Solar forecasting

The new refinement therefore is to use the existing solar forecasting integration. Solar forecasting already informs HEMS decisions about when to charge the storage battery from the grid and when to operate the wet goods (dishwasher and washing machine). The latest change is that the solar forecasting is now also use to choose whether to base a decision to buy electricity for water heating against a threshold related to the gas price or against the price of surplus solar PV.

HEMS schedule for July 4th.

The above schedule shows that, as a result of no significant solar production anticipated on the 4th, the HEMS has compared electricity price to gas price and thus elected to buy electricity from the grid to make hot water overnight since at 1.7640 to 2.4675 p/kWh electricity is cheaper than gas.

It’s official – I’m a smart home / energy pioneer :-)

It can’t be very often that an energy company blogs about its customers’ achievements. Last week it happened. Octopus Energy wrote a blog entitled “How to hack your home for cheaper, greener, energy with our open API” which featured the achievements of its customers, and Greening Me got two honourable mentions.

For those not familiar with geek-speak, API is Application Programming Interface which is a mechanism by which an app, webpage or computer program may give commands to, or receive data from, another program – often a web server. Such APIs are often closed (that is that they are only available for use by the creator’s own app or webpage etc), but in this case the Octopus APIs are open so that they can be used by others (including me) to create our own apps, webpages, or other integrations to get data from Octopus. That data may be future price information for a UK electricity region or the actual consumption from a specified electricity meter for example. Octopus document their APIs and encourage others to find innovative uses for them.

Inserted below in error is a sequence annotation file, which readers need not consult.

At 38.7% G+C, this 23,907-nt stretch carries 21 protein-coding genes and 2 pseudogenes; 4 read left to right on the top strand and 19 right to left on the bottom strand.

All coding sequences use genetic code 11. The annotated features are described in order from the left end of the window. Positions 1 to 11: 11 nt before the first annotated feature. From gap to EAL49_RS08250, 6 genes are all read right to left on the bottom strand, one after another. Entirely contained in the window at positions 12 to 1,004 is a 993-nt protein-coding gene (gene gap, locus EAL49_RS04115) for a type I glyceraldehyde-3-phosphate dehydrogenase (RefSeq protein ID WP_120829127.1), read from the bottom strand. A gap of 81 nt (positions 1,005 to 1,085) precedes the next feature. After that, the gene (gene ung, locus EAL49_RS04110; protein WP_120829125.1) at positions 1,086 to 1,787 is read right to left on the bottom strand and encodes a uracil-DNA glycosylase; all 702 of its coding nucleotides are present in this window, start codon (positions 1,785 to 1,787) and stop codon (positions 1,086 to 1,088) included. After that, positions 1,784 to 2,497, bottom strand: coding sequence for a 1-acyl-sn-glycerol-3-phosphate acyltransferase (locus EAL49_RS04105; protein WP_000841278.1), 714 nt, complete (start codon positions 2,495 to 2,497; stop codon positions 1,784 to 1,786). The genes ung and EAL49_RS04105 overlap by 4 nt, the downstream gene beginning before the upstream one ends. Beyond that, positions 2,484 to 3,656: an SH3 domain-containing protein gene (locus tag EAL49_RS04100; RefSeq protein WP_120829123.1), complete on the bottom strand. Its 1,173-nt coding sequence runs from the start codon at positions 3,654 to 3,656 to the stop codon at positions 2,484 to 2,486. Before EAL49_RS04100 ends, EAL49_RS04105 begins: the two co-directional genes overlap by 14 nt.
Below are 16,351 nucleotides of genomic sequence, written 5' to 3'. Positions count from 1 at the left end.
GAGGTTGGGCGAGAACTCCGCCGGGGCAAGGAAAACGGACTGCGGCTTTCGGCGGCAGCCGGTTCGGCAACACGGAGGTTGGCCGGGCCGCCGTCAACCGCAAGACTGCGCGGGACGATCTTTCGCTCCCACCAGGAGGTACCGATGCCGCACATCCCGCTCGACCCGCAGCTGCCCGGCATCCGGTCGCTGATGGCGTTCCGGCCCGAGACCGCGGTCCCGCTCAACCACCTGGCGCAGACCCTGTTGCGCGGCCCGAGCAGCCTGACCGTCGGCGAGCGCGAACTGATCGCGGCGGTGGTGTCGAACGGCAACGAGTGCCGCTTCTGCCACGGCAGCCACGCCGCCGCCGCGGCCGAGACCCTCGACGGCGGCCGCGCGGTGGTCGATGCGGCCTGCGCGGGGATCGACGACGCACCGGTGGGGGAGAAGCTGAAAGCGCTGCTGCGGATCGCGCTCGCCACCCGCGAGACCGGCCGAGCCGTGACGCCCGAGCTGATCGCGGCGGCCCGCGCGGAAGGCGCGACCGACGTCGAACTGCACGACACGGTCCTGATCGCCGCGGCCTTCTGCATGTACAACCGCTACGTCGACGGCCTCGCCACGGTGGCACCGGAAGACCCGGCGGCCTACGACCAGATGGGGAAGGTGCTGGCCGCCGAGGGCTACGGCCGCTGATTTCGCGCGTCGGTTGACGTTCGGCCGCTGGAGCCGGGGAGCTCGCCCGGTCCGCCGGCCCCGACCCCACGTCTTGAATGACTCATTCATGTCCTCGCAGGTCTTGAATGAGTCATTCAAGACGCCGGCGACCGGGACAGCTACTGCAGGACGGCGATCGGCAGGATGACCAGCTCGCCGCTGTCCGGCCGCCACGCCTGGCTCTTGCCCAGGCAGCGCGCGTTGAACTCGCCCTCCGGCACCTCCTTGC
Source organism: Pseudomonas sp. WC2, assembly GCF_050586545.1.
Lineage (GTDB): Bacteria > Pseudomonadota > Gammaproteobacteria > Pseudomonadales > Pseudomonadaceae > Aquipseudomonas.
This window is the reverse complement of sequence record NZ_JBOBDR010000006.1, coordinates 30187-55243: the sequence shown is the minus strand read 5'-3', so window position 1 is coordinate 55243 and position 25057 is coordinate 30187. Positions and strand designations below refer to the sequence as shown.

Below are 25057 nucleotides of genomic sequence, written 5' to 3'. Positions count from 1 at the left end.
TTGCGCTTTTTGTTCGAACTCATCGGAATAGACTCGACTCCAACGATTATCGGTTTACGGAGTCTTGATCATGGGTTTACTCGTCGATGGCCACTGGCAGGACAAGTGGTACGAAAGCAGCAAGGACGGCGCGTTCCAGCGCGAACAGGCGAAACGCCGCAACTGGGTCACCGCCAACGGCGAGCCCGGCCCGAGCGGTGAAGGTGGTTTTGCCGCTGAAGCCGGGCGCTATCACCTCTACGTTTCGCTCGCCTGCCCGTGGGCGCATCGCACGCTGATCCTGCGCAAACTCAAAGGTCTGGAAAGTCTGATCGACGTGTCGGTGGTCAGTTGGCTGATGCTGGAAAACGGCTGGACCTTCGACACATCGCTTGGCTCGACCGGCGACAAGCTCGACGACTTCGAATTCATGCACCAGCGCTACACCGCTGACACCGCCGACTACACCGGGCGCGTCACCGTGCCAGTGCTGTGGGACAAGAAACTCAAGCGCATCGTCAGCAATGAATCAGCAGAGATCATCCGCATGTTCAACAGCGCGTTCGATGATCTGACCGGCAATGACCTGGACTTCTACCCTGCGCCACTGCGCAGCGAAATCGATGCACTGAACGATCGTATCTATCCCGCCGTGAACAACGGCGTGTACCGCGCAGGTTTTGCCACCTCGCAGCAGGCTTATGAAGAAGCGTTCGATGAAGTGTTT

Other APIs that I use were either documented privately by the manufacturers of the equipment concerned, although the manufacturer has not put the API in the public domain, or were reverse-engineered by myself or others by looking at how the manufacturer used it or at the internet traffic that it generated and working out how we could use it ourselves for a slightly different purpose. Such purposes would include controlling equipment other than by the manufacturer’s own app, or collecting data into some non-supported form.

Diversity in third party solutions using the Octopus API.

Greening Me’s first mention in the blog came under the Smart Electric Vehicle (EV) Charging section where Octopus wrote..

One of our own smart energy pioneers, Greening Me, has used a Raspberry Pi and an add-on circuit board with our API to switch his electric car charger on/off and set the best time for his hot water immersion heater to run. He also has solar generation and so he can direct his solar power to either his smart car charger or hot water.

The first reference

Later in the “I’ll do it myself (tech level 🌶🌶🌶)” section after describing a group of “smart home pioneers” Octopus wrote..